Want to know the surefire sign of a good book? Finding yourself confronted with the promise of a sequel, given a vague date (Autumn 2017, in this case), and saying to yourself (possibly aloud, since you stayed up until nearly one in the morning devouring said book) “ooh, I gotta get that book!”
This is what happened when I finished Emily O’Beirne’s FUTURE LEADERS OF NOWHERE last night, this morning… however you want to look at it.
I requested the book from NetGalley (in exchange for an honest and original review) because it seemed different (being listed as LGBTQIA and Teen/YA), got it (thanks Ylva Publishing!), briefly forgot about it, then read it. And I love it!
I really cannot emphasize how much I love this book!
Set in Australia (thereby ticking the box of being set somewhere I don’t usually read about), FUTURE LEADERS OF NOWHERE is set in a month-long retreat-style camp where a variety of high schools send teams of seven high-achieving students (who are “future leaders”) to compete in a nation-building game. Having been through American high school (public and poor, truth be told), I really, really, really wish this sort “game” existed for us. It sounds incredibly fun, challenging, and important. And maybe ritzier, better funded, private schools here do have things like this. Who knows. Maybe I’d rather not know.
The first half of the book is told from Finn’s perspective. She is “captain” of her co-ed high school (this idea of school captains is also mildly foreign to me) and her team quickly elects her their leader in the game. She does not particularly want the job and, honestly, she’s not that great at it when the game starts. She tries to please all of the people all of the time. Even in the democracy that her team is assigned, that is a doomed leadership style.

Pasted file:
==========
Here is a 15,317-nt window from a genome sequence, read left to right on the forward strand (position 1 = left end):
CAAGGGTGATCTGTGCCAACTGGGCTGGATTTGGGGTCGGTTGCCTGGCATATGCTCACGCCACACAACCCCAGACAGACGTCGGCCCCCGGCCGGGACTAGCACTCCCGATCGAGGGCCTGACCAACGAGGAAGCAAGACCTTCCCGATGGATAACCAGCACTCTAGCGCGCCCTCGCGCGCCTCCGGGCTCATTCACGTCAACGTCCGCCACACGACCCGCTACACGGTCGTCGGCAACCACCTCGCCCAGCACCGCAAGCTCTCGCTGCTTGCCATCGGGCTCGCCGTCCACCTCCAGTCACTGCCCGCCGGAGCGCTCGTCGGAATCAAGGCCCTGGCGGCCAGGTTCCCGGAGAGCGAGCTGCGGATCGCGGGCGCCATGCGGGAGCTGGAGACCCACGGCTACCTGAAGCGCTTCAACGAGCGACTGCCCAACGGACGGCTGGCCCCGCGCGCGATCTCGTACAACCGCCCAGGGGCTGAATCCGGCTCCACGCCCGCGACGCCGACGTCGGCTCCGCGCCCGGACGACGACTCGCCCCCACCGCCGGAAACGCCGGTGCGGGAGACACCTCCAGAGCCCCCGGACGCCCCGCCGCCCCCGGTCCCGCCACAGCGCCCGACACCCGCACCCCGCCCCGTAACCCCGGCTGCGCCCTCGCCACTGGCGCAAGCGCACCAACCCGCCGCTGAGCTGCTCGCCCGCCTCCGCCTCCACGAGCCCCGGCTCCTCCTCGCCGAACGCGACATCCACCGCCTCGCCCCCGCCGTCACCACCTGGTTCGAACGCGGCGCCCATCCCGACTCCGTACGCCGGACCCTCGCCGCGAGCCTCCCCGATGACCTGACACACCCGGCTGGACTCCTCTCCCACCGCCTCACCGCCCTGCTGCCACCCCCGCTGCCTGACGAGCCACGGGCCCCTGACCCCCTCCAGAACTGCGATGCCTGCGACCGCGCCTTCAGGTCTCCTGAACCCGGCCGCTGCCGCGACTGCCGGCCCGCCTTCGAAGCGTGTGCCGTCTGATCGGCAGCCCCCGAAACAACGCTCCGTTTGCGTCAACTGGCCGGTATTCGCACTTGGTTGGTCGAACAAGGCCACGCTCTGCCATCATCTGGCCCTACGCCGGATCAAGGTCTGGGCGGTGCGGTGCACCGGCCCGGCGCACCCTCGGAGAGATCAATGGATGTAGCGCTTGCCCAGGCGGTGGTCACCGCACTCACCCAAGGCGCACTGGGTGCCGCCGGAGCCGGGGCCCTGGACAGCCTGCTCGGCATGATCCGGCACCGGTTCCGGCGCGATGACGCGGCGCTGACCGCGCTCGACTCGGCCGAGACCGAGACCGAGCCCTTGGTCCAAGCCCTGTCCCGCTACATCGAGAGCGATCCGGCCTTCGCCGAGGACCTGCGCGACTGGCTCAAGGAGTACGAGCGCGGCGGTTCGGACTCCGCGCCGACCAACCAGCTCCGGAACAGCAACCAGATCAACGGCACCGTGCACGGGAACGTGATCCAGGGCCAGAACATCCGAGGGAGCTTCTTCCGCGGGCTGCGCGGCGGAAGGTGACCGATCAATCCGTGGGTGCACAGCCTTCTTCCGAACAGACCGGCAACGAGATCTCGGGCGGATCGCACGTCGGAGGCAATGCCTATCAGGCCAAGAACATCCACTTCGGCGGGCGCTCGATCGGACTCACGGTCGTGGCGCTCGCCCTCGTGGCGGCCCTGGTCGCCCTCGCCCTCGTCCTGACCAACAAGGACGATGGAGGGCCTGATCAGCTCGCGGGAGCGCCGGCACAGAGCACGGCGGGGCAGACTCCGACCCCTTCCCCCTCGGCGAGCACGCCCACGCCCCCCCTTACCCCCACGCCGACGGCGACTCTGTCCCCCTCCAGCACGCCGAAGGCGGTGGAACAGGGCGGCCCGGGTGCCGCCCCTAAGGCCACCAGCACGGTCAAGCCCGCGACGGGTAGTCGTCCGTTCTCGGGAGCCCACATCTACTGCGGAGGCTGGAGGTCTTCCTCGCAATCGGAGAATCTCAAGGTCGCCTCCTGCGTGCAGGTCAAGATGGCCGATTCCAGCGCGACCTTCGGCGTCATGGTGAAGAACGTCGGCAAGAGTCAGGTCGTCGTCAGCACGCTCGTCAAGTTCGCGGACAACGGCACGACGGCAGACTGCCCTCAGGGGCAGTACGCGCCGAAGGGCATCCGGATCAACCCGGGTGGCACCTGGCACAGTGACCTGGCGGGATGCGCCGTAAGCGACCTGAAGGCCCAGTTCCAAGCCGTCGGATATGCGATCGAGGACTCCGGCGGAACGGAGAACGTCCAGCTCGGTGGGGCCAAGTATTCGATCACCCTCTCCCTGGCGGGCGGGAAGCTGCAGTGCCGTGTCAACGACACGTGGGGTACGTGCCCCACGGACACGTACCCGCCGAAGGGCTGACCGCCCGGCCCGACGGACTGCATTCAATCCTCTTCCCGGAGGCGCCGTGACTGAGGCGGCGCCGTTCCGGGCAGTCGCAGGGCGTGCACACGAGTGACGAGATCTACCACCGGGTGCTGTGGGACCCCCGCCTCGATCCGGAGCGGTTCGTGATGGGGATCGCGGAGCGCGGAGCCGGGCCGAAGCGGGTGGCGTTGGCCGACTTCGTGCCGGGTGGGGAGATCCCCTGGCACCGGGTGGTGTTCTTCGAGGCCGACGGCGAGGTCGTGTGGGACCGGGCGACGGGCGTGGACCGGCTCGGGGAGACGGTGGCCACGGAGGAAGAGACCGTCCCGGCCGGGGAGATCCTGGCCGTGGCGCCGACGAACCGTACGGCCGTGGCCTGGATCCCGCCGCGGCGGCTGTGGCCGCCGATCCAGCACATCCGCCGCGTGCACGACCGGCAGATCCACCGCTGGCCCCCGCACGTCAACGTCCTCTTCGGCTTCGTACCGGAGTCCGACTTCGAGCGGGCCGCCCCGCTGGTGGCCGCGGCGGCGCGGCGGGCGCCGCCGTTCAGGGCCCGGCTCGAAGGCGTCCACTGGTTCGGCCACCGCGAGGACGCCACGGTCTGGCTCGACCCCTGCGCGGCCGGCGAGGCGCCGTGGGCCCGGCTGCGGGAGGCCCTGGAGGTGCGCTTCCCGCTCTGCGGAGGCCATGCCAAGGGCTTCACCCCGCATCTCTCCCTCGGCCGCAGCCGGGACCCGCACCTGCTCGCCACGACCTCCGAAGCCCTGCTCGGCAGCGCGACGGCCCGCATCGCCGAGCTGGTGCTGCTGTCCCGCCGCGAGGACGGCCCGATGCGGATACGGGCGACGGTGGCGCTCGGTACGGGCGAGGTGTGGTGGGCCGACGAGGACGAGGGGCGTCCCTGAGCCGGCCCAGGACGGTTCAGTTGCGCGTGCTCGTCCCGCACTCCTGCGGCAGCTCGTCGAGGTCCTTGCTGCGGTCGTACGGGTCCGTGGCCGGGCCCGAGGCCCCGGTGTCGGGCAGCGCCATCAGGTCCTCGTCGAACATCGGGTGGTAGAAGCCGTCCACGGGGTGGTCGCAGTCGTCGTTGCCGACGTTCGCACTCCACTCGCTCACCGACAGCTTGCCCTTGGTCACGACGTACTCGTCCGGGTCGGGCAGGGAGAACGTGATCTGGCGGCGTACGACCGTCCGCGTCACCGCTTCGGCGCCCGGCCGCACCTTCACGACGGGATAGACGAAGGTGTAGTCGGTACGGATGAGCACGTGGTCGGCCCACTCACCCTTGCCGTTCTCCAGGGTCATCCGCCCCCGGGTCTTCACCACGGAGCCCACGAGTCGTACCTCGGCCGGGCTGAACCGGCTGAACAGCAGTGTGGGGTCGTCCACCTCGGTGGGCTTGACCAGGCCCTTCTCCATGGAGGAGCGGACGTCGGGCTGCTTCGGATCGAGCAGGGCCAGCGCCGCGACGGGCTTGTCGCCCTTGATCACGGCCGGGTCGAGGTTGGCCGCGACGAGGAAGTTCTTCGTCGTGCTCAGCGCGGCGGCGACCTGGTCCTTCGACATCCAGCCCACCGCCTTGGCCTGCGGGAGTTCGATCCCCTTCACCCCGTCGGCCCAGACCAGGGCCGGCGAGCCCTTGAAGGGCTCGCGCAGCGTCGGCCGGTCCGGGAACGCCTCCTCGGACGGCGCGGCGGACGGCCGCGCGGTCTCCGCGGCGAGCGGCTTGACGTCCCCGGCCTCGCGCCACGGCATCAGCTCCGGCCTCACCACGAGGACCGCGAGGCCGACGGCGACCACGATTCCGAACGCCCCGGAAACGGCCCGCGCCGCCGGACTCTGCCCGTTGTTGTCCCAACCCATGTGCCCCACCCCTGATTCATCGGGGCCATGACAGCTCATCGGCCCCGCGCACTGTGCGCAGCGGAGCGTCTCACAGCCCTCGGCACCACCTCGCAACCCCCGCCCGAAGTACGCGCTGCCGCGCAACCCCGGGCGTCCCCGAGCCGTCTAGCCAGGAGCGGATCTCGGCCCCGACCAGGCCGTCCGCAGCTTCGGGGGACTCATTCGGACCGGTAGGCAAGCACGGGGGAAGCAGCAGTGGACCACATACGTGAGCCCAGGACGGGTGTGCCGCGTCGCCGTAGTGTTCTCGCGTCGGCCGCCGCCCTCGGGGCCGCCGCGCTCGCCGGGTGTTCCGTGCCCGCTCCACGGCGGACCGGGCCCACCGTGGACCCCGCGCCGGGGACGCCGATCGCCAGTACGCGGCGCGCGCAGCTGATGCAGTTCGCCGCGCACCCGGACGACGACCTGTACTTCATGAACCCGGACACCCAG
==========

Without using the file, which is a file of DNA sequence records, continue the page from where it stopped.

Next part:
But Finn meets Willa, the leader of the team from a fancy all-girls school.
And Willa, who tells the second half of the story, meets Finn.
Both girls are coming off having been burned in relationships that they were more invested in than their partners but they move forward together, wary of history and the looming specter of the game. Finn becomes a better leader because Willa gives her confidence and Willa opens up to her classmates, thereby becoming a better leader as well, because Finn helps her see that she won’t always be hurt if she shares who she is with someone else.
Beyond Finn and Willa there is an amazing, relatable, fun cast of supporting characters that I want to know more about.
FUTURE LEADERS OF NOWHERE is sweet, heartfelt, touching, funny, sad, honest, and generally lovely.
I am so glad I requested an ARC of this book, more glad that I got an ARC, and the most glad that there is more of this story to look forward to!